Even at standard electric rates — which average about 10 cents per kilowatt hour nationwide — it costs just 2 cents a mile to run a Volt or a Leaf on battery power, barely a fifth of what it would cost to run a comparable gasoline-powered automobile.
Maintenance costs are also lower for battery cars, which don’t need tune-ups or oil changes. True, the technology costs more up front, but as volumes increase all signs point to a steady decrease in the price of lithium batteries and related hardware.
Elon Musk, CEO of battery car pioneer Tesla Motors, predicts that the cost of operating battery-run vehicles will drop from around $1,000 per kilowatt-hour to less than $350 by mid-decade.
For a vehicle like the Nissan Leaf, which has 24 kilowatt-hours of onboard batteries, that cost could add up to thousands of dollars, even if a carmaker pockets some of the savings gained by making battery cars even more competitive in the controlled environment of a corporate or government fleet.
GE is by no means alone in its drive to turn is fleet electric. Several companies have already started field-testing battery-electric passenger cars and light trucks for use in their fleets.
Azure Dynamics, which is handling the development and production of Ford’s Transit Connect Electric van, has already lined up 93 orders under its Lead Customer Program, a group that includes AT&T, Johnson Controls, Southern California Edison and the Canadian Post. The U.S. Postal Service, meanwhile, is working with Bright Automotive and could eventually replace tens of thousands of local delivery vehicles with new battery-powered models.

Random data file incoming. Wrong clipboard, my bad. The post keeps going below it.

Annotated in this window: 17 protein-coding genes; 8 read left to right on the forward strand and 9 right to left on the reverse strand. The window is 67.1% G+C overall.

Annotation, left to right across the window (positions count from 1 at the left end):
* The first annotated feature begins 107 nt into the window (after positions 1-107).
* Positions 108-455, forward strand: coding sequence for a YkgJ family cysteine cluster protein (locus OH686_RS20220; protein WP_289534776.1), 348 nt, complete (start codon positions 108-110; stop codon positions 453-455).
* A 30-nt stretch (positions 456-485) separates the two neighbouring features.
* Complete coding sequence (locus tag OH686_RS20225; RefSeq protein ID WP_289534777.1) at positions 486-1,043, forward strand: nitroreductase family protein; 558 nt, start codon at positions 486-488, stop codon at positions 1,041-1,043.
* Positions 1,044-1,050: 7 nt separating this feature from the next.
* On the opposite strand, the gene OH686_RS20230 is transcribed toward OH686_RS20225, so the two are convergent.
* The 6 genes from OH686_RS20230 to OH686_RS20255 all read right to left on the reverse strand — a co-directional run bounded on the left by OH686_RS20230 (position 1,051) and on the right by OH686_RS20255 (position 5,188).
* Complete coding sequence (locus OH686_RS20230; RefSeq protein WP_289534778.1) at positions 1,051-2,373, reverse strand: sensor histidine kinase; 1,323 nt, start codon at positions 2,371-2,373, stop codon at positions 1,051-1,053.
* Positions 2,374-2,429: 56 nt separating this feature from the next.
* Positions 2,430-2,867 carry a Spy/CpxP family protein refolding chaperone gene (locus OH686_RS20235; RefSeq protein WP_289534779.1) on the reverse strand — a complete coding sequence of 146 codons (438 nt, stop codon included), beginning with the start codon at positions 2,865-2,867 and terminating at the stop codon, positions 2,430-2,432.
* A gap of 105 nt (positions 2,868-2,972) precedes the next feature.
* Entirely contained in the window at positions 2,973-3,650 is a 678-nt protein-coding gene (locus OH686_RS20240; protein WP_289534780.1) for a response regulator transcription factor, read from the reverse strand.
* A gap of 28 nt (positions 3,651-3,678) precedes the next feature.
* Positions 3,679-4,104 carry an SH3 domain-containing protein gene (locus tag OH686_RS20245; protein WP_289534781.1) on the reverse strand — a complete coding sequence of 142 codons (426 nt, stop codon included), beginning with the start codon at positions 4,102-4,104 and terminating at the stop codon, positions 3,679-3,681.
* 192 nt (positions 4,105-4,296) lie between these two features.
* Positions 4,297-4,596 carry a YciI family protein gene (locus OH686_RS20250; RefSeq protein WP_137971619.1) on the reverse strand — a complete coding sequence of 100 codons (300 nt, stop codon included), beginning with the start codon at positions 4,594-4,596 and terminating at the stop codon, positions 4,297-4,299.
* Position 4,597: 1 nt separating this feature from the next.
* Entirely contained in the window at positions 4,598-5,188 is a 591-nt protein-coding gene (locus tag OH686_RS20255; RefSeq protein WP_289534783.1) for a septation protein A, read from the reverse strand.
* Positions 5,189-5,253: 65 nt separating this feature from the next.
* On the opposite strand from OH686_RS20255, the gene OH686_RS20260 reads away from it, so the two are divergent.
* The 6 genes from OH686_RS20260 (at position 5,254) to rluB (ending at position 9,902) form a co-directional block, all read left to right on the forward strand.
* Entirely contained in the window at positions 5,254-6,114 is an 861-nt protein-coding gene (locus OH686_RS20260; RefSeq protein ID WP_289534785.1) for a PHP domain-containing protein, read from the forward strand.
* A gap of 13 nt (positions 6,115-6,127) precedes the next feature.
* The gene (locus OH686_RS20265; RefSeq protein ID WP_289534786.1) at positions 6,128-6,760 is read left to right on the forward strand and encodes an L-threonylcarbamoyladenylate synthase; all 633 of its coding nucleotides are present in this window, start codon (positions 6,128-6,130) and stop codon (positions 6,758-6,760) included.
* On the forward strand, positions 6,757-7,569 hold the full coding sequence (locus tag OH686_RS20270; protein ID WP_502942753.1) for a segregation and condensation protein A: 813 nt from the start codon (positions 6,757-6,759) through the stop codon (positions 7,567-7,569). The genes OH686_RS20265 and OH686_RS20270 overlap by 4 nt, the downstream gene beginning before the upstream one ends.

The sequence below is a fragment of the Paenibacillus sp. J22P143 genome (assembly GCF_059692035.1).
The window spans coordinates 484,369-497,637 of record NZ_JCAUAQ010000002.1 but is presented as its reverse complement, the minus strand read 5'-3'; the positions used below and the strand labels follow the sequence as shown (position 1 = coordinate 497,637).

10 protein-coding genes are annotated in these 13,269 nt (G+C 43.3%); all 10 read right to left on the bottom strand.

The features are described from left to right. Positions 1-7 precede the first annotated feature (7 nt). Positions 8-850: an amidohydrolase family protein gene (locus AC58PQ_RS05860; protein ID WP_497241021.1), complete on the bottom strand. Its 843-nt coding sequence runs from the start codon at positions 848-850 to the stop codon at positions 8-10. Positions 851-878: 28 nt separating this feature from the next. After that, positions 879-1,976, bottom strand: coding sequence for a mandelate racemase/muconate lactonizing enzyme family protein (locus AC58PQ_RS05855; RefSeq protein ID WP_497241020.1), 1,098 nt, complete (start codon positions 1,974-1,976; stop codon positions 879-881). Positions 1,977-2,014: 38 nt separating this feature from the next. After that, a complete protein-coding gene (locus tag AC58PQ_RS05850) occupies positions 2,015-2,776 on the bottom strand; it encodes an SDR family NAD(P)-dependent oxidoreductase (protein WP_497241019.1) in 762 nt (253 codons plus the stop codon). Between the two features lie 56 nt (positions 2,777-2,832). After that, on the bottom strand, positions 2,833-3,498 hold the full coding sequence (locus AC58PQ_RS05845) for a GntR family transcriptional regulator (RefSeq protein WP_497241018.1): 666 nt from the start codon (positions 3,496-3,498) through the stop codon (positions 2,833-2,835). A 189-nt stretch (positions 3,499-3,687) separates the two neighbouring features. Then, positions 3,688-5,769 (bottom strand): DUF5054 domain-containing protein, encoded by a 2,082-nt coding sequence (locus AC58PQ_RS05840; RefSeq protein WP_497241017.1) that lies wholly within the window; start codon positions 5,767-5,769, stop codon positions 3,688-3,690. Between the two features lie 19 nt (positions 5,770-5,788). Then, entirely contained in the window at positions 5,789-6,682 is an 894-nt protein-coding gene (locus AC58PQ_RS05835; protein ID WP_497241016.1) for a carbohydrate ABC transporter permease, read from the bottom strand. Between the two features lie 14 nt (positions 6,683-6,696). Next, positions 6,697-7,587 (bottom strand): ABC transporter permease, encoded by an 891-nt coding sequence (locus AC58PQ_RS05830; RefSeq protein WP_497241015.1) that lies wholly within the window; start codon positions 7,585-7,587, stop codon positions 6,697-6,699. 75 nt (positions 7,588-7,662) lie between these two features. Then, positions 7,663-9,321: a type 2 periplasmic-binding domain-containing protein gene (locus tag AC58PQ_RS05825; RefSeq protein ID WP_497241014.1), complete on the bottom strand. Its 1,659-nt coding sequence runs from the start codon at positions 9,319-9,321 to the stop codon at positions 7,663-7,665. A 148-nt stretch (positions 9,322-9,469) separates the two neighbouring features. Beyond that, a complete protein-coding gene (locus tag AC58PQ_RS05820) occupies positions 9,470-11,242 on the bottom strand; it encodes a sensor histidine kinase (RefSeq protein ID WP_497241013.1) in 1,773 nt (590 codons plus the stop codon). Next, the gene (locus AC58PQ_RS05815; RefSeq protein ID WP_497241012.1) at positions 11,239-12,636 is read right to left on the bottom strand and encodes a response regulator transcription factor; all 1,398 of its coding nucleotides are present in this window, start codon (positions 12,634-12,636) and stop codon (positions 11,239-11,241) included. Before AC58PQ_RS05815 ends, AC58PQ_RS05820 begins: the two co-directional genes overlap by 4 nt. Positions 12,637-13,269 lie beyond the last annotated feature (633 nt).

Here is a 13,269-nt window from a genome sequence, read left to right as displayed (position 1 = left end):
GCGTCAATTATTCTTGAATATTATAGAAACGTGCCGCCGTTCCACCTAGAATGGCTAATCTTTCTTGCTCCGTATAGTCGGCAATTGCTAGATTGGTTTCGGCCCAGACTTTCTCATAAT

And there’s no shortage of electric vehicles coming to market. These days, it’s hard to find a single automaker — from luxury brands like Jaguar to mainstream automakers including Ford and Toyota — that isn’t working on some form of battery propulsion. Volvo, for example, plans to roll out a mix of hybrids, plug-ins and pure battery-electrics, said CEO Stefan Jacoby.
But Jacoby is skeptical about the potential for building any significant market volume among individual car buyers in the near term, mainly because it’s too expensive right now for a car buyer to purchase and operate an electric vehicle. The real boom, he said, “will be primarily among fleets for a considerable time.”
Others echo Jacoby’s view. Toyota’s top American executive, Jim Lentz, insists the company “want[s] to see a mix of fleet and retail” for the battery cars it's developing, such as the RAV4-EV it unveiled at this year’s Los Angeles auto show.
Meanwhile, GM’s new marketing chief, Joel Ewanick, suggests the automaker will put retail customers at the front of the line when the new Volt starts rolling into showrooms in coming weeks. In fact, Chevy is stretching out the planned GE car order so there will be enough Volts “to put in consumer hands during the first year.”
Longer-term, as those earlier adopters get what they want, however, having a customer like GE waiting with an open checkbook could keep the Volt assembly line rolling until mainstream consumer buyers like Willy Morales get over their anxieties.